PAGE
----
RESEARCH SUPPORT, NON-U.S. GOV'T
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Comparison of the efficacy between lidocaine spray plus lidocaine jelly lubrication and lidocaine jelly lubrication alone prior to nasogastric intubation: a prospective double-blind randomized controlled study.

OBJECTIVE: Although a common procedure, nasogastric (NG) intubation is also painful and unsatisfactory. Previous studies showed the benefits of local anesthesia in various forms over lubricant jelly alone, but they are rarely used due to their inconvenience and unavailability. The authors conducted a double-blind randomized controlled study to compare a commercial-available 10% lidocaine spray plus 2% lidocaine jelly lubrication and 2% lidocaine jelly lubrication alone prior to NG intubation.

MATERIAL AND METHOD: Patients who fulfilled the indications for NG intubation were randomized to receive either 10% lidocaine spray or placebo (normal saline) spray to the nostril and throat prior to NG intubation. NG tubes lubricated with 2% lidocaine jelly were then inserted by experienced physicians. Physician, who sprayed, inserted the NG tubes and collected the patient's data, did not know the content of the spray, while patients were also blinded against the information of the spray.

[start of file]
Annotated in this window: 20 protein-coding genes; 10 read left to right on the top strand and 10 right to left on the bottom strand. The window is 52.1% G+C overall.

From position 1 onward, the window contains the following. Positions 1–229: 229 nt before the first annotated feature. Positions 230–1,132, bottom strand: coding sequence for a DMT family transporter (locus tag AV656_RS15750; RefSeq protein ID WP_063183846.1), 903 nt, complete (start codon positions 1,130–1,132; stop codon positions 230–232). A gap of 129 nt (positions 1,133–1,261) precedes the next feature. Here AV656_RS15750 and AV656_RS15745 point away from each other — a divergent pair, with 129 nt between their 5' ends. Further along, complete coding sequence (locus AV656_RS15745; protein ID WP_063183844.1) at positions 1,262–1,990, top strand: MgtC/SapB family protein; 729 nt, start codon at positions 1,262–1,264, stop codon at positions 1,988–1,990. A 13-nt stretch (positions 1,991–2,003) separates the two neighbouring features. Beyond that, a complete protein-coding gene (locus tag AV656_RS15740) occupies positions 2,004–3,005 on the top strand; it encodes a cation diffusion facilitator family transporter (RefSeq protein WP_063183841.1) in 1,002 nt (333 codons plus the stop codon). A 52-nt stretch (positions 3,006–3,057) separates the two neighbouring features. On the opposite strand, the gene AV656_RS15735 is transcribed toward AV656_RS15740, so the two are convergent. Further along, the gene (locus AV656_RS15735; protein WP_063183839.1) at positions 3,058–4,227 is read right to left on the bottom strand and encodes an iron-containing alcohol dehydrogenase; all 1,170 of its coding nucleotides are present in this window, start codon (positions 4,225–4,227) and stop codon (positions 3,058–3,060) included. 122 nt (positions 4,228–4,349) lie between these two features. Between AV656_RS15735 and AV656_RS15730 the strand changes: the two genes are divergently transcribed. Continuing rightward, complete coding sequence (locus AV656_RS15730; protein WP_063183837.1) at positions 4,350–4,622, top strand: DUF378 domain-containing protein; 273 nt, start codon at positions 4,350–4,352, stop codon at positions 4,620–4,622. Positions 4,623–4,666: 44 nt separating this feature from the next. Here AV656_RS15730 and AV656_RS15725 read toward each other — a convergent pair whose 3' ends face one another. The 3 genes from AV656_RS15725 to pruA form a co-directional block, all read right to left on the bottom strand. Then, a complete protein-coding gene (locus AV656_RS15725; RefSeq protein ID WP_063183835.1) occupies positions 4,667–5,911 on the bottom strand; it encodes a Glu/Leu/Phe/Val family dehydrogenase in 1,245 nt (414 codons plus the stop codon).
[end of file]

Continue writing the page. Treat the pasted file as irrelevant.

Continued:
RESULTS: Sixty patients were included in the present study. Thirty one randomly received lidocaine spray and 29 received placebo spray. There were more female patients in the lidocaine group (65% vs. 28%, p=0.04), but ages, indications for NG intubation, size of NG tube, and physicians' experience in the procedure were similar in both groups. Patients' discomfort after being sprayed was also similar in both groups. However during the NG intubation, the patients in the lidocaine group experienced less pain as measured by visual analog scale (23.6 +/- 16.6 vs. 43.1 +/- 31.4 mm, p=0.005) and less discomfort (30.0 +/- 24.4 vs. 51.4 +/- 30.0 mm, p=0.004) than the placebo group. Ninety-three percent of the patients in the lidocaine group favored the same spray for their next intubations, while 65% of the placebo group did (p = 0.009). In addition, there was more physicians' satisfaction in the lidocaine group as measured by 5-point Likert scale (p=0.041). Likewise, 61% of the physicians favored lidocaine spray compared to 34.5% of the placebo spray (p=0.038). Degree of difficulty, duration of intubation, number of attempts and success rates of NG intubations were as well similar in both groups. No complications were found in the present study.

CONCLUSION: 10% lidocaine spray plus 2% lidocaine jelly lubrication was more effective in relieving patients' pain, discomfort, and resulted in higher physicians' satisfaction. There were also no additional side effects as compared to 2% lidocaine jelly lubrication alone. Therefore, it should be recommended for routine application.

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